Bloodshot Reborn #1 hits stands April 15, and series writer Jeff Lemire aims to hit fans of both his previous work and the title character with something entirely different from what they might otherwise expect.
Following his Valiant debut with The Valiant mini-series, co-written with Matt Kindt, Bloodshot Reborn #1 represents Lemire’s first ongoing title with the company. What’s surprising is the candid nature of his response to working on the series, which isn’t something one typically encounters in a standard interview; however, it’s a refreshing change of pace. Likewise, Lemire hopes to breathe new life into this character alongside his artistic collaborator, Mico Suayan. Here’s what he had to say about coming over to Valiant following his tenure at DC and the no-nonsense reason for his decision to tackle Bloodshot.
Newsarama: First off, you’ve had a lot of experience making comics throughout the industry: from the indie publishers to the Big Two, and creator-owned to corporately owned work. Why is it Valiant was a company you felt compelled to be a part of?
Jeff Lemire: Quite simply, a number of my best friends in the comics business work there and I really wanted to work with them. Matt Kindt, Josh Dysart, and Rob Venditti are three of the people I’ve known best in the ten years I’ve been in comics. Matt especially, and our careers have generally run alongside one another, but never really overlapped. So it was fortunate when my exclusive contract with DC expired and I could work anywhere I wanted. It comes down to this: When you can work anywhere you like, why wouldn’t you want to do so with your friends?
The more I got to know Warren Simons, the Editor-in-Chief, the more I wanted to work with him. He’s a lot of fun to be around. After four years of working in the same place, I just wanted to go somewhere I could have fun. Valiant seemed like a place where they would have complete faith in what I was going to do, even if it meant completely changing one of their characters around. [Laughs] They know I have a story to tell, and they’ve put enough faith in me to let me put together a 25-issue run for Bloodshot Reborn that’s being executed now. That’s great to be able to think so far ahead with a character and not have to worry about some event that’s coming down the line, which could leave me having to trash all of my ideas. I don’t have to tie into some event. I can execute myideas.
Nrama: Jeff, when we look at your body of work – both as an artist and writer – your sensibilities don’t tend to skew towards the traditional approach for mainstream superhero storytelling. Bloodshot, in many ways, is an all-too-typical type of superhero – a model made popular by the Punisher and capitalized on by creators in the early 1990s, a period out of which Bloodshot himself was born.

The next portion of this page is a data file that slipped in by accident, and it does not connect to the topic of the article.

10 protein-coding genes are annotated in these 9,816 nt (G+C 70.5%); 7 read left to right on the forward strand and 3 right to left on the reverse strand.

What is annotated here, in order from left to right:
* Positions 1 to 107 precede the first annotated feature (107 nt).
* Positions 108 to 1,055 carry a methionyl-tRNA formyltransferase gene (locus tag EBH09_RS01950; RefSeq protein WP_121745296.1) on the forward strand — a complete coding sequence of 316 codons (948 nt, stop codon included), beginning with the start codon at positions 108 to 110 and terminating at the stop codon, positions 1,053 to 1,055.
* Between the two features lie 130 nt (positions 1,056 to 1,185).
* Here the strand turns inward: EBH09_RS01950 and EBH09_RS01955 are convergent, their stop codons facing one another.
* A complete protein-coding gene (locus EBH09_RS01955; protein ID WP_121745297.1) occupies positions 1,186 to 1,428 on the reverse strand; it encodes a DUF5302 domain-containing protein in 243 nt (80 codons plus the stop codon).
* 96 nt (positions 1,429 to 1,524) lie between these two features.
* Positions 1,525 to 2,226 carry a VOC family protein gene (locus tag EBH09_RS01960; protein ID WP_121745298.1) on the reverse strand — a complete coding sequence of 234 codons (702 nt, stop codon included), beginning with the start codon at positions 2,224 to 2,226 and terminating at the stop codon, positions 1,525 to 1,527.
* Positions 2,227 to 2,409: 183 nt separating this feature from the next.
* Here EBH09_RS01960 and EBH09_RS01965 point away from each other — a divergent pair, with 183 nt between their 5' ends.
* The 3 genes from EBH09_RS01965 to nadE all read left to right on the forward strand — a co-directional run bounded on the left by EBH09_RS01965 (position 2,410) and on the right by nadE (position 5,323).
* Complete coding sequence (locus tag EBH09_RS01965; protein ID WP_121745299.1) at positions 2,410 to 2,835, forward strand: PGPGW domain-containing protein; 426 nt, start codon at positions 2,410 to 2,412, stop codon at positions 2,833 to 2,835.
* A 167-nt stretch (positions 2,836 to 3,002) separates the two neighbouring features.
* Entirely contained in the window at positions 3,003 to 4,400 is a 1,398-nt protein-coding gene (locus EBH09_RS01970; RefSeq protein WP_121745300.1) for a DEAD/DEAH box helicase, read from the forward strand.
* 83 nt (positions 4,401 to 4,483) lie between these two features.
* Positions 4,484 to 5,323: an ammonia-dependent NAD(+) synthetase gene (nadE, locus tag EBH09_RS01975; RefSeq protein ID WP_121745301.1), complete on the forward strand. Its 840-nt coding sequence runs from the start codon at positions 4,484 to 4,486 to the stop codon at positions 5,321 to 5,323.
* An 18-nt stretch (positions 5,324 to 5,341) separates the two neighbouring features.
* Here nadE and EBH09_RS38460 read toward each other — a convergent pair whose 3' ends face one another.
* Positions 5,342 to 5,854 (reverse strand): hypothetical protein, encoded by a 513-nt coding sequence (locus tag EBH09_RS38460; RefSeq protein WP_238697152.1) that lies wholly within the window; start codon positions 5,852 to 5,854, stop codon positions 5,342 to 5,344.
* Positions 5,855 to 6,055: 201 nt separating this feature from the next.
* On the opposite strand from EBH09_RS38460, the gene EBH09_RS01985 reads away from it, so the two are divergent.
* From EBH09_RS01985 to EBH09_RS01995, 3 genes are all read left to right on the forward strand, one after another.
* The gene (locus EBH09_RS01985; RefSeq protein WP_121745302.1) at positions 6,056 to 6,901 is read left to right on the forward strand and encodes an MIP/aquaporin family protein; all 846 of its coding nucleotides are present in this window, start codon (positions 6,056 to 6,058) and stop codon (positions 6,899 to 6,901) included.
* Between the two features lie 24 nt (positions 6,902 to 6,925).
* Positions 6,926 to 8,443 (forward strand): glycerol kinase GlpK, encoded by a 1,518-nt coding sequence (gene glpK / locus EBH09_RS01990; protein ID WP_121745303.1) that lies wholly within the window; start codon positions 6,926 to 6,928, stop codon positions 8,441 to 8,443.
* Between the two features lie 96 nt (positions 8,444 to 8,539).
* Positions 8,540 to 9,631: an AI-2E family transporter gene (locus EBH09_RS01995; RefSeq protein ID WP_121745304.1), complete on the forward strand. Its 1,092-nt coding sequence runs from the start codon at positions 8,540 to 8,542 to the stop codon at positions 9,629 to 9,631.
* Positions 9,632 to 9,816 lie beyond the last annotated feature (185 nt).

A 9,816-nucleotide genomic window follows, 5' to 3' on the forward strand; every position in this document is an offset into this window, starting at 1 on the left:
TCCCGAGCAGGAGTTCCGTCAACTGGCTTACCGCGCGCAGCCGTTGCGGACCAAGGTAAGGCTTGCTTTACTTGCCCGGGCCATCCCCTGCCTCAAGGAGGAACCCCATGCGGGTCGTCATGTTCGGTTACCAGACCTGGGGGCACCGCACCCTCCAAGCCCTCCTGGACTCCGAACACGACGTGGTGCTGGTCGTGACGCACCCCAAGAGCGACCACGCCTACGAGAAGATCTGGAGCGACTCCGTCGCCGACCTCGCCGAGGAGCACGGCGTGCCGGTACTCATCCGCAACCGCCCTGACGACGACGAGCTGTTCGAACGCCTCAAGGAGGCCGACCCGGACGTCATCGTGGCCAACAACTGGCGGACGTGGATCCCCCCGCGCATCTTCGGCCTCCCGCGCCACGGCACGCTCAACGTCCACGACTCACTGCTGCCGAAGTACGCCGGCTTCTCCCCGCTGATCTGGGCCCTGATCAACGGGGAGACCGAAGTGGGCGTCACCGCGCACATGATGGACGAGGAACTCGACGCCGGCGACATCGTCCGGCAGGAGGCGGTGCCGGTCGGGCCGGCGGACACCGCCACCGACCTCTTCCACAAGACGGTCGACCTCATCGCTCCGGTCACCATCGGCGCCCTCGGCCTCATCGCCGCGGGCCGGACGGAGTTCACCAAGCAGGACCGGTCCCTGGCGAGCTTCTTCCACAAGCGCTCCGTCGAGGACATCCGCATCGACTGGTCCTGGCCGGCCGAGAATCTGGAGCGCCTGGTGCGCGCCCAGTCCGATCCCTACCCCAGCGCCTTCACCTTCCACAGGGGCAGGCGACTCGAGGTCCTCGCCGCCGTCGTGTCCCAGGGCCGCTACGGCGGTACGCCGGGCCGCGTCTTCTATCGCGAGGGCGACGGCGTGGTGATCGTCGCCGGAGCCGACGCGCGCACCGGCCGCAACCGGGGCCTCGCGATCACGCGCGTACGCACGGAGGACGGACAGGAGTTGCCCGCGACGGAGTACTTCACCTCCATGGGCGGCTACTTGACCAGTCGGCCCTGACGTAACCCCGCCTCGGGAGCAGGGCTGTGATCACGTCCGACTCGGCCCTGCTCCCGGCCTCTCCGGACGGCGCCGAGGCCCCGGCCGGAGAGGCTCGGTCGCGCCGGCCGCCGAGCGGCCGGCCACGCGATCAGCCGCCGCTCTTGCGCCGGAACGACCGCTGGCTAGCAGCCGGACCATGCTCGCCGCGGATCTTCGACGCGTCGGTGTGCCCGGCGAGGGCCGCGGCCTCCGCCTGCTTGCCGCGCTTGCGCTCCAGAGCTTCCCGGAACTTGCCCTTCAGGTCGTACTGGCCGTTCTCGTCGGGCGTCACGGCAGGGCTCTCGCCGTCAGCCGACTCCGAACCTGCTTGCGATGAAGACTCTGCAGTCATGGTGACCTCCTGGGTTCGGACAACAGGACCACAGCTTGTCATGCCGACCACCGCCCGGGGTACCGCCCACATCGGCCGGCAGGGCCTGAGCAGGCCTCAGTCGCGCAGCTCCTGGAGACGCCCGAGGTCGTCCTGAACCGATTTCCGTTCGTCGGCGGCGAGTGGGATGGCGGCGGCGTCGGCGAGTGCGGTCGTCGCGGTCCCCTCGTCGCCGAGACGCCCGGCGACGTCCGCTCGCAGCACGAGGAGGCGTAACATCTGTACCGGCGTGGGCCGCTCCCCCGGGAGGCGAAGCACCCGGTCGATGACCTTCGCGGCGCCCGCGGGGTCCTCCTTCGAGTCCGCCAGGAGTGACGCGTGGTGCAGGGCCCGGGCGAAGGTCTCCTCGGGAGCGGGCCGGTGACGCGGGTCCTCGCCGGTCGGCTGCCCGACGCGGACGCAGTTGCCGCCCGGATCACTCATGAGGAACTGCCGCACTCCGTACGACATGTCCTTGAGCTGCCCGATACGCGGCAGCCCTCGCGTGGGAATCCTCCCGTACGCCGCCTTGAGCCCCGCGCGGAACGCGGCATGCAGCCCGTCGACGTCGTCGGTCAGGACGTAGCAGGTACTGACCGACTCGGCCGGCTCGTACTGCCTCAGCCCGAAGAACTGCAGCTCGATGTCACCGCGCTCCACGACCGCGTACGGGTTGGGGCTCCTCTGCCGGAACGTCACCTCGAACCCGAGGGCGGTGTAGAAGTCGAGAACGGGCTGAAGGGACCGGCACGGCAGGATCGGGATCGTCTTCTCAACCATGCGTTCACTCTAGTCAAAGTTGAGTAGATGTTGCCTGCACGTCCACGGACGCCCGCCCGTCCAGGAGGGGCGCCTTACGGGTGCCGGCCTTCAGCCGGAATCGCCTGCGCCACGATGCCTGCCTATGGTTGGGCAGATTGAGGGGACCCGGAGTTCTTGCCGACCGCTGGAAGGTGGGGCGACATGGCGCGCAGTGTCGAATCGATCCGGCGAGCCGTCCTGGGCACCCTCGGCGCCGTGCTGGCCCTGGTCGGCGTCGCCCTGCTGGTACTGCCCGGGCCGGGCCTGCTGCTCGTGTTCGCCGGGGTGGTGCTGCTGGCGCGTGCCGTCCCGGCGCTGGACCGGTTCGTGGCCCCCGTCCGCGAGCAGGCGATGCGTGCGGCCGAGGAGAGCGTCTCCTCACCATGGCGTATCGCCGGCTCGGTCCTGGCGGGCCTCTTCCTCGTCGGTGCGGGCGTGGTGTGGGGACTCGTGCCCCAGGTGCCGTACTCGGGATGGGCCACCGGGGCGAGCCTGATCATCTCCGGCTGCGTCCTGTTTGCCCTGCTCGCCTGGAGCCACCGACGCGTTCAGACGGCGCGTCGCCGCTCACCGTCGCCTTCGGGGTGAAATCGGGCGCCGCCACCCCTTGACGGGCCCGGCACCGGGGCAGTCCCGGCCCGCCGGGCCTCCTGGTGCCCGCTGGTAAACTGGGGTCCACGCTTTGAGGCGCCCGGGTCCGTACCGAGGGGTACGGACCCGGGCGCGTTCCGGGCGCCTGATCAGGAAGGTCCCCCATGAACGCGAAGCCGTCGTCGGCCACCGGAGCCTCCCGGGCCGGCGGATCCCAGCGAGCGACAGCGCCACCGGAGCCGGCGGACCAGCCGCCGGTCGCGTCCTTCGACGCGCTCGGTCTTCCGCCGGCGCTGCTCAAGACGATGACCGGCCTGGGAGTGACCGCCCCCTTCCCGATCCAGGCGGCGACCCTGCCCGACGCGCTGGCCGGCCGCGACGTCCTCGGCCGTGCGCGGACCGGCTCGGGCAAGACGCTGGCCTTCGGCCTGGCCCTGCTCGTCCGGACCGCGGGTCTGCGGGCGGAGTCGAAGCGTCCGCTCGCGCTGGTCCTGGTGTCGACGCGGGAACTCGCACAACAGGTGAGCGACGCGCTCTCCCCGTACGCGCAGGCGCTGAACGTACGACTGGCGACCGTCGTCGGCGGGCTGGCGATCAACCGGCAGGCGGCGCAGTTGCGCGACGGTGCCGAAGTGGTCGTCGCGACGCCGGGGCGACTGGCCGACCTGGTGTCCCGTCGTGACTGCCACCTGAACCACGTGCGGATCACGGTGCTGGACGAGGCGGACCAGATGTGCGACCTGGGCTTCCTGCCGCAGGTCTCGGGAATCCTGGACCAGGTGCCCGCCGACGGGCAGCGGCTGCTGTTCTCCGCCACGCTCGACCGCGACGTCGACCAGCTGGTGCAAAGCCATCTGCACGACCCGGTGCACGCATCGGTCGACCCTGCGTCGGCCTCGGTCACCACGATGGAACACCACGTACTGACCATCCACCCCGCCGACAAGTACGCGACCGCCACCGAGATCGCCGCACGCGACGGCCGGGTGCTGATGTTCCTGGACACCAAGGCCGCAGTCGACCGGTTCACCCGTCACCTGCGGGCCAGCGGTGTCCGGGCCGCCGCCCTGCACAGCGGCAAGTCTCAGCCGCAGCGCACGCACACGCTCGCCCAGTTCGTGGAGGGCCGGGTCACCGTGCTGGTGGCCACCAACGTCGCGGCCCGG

How was this character appealing to you?
Lemire: Bloodshot was … okay, I’ll tell you the blunt truth: Nothing about Bloodshot was originally interesting to me. But he became interesting. I started to think about Bloodshot as a challenge. “How could I make that interesting to me,” I asked. “Why could I do to that character to make him more human, more compelling to me?” Sometimes asking yourself those questions can help lead to a story of how that happens. That’s a story you can fall in love with and that’s what happened here.
I found myself asking “How do I take this fixation on ultra-violence and turn it in on itself and the book becomes a way of commenting on that?” When those things began to click, I felt I had something.
And it was something that was going to be truly different for me, too. I haven’t done anything like this before. That’s good, too, to do something completely different. If you look at All-New Hawkeye or Descender, I’m very proud of those books, but you can draw a direct line from them to works I’ve done in the past. Young Clint and Barney could have just as easily come out Essex County. You can also see a number of similar thematic elements in Descender that are found in Sweet Tooth. With Bloodshot Reborn, I also want to try some new stuff, try out some new things, and new directions. I’ve never really done a dark, noir, thriller, horror sort of book. And I finally felt like I had some stuff I wanted to explore.